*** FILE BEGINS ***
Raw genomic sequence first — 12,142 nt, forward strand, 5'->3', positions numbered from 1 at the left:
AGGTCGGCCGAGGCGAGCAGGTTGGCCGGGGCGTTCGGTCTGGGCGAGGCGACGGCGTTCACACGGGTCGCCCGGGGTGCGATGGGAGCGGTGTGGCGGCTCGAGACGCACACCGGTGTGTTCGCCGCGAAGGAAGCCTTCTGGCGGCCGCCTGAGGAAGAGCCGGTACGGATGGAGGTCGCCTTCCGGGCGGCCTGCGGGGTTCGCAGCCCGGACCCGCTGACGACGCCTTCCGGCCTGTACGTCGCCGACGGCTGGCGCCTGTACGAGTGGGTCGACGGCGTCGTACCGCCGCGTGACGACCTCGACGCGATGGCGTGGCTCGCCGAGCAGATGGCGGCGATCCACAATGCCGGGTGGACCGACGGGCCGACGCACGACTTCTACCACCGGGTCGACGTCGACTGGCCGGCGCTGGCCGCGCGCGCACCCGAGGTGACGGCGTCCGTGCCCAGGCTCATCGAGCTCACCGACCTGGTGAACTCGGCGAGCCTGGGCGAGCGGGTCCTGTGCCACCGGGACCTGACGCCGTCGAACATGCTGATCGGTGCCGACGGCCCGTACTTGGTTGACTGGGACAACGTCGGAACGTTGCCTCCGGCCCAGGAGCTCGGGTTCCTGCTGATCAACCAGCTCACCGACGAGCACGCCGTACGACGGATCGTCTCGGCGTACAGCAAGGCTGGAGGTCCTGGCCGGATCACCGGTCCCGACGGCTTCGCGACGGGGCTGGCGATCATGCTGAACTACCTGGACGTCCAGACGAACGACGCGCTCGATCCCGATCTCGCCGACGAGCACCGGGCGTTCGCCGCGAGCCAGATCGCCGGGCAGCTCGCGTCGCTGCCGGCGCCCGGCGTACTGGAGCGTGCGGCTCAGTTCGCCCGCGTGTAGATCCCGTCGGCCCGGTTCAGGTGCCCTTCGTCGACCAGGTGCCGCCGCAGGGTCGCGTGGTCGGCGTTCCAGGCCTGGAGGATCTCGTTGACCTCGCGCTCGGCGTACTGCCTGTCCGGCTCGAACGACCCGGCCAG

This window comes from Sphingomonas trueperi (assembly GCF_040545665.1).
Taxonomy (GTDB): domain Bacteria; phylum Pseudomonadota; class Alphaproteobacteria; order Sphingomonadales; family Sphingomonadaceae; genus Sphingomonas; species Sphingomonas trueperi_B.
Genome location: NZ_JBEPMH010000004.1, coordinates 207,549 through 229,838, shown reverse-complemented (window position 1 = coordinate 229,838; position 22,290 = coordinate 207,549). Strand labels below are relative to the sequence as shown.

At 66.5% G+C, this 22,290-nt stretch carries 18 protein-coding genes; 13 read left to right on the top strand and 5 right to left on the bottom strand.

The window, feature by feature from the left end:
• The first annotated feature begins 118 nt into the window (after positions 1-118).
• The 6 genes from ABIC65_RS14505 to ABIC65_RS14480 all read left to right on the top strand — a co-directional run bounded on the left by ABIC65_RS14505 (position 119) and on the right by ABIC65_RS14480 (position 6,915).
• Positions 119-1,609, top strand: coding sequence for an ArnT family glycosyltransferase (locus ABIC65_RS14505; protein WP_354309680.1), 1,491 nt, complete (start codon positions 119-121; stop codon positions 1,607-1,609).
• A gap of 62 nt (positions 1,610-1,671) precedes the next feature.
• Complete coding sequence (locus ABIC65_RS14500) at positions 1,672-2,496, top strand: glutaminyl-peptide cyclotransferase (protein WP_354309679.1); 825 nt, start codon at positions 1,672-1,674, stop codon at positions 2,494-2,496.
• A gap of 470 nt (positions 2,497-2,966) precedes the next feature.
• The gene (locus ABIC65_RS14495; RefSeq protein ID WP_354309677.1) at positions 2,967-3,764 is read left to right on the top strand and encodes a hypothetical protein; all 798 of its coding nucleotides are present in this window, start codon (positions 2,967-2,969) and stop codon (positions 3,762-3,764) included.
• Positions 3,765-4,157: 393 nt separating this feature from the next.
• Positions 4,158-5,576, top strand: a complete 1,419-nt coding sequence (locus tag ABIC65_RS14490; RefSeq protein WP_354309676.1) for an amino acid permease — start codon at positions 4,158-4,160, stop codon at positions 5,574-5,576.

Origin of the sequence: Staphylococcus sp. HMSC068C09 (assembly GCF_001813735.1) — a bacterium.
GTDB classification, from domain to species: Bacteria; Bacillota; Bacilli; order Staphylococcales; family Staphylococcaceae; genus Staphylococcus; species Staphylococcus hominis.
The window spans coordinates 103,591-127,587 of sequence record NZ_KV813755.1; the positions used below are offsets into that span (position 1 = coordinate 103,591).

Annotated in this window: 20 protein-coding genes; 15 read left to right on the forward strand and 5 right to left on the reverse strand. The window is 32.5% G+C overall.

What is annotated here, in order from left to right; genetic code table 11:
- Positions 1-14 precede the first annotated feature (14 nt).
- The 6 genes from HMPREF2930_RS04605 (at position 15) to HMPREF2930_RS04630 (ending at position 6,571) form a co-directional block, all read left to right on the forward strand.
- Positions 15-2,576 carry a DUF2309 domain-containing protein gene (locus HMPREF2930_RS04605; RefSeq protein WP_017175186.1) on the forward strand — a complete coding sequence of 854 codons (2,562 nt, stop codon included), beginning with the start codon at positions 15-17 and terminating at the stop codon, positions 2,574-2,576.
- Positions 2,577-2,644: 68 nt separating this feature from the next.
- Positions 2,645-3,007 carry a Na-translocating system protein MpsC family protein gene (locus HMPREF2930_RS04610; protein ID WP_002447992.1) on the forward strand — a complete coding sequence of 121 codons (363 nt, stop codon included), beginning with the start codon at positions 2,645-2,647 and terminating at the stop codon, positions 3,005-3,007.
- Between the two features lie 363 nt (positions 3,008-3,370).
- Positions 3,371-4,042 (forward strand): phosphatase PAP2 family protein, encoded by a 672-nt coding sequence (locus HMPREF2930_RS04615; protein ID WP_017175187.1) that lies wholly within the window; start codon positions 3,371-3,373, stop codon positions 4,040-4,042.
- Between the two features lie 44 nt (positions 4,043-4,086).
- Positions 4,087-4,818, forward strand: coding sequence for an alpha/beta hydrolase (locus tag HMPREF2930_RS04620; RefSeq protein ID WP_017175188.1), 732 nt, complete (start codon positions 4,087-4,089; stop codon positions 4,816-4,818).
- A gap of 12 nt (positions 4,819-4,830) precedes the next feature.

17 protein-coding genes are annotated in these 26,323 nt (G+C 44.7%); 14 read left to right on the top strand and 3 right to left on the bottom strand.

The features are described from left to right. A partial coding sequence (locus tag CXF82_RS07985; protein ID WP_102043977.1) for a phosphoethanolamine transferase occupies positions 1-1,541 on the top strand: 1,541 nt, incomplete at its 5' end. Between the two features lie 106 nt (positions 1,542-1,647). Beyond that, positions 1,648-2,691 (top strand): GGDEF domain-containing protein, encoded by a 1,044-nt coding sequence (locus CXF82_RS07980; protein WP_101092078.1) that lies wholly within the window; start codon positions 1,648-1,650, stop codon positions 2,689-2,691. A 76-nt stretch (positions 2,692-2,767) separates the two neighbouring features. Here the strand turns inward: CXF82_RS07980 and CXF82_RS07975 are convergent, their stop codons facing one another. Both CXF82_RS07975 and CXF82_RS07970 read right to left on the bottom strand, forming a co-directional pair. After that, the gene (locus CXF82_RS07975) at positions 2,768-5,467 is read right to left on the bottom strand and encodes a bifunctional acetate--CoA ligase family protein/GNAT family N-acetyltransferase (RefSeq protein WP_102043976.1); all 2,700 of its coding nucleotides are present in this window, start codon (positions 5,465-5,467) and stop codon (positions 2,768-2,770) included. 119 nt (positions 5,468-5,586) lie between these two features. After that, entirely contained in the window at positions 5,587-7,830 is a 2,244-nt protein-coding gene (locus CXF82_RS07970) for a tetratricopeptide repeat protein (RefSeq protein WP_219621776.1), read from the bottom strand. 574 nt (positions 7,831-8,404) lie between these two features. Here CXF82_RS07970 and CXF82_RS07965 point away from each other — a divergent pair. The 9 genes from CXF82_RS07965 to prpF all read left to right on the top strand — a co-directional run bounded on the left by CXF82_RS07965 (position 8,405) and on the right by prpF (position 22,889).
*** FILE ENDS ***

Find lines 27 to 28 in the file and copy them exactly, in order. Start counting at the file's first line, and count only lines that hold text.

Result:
- Between the two features lie 363 nt (positions 3,008-3,370).
- Positions 3,371-4,042 (forward strand): phosphatase PAP2 family protein, encoded by a 672-nt coding sequence (locus HMPREF2930_RS04615; protein ID WP_017175187.1) that lies wholly within the window; start codon positions 3,371-3,373, stop codon positions 4,040-4,042.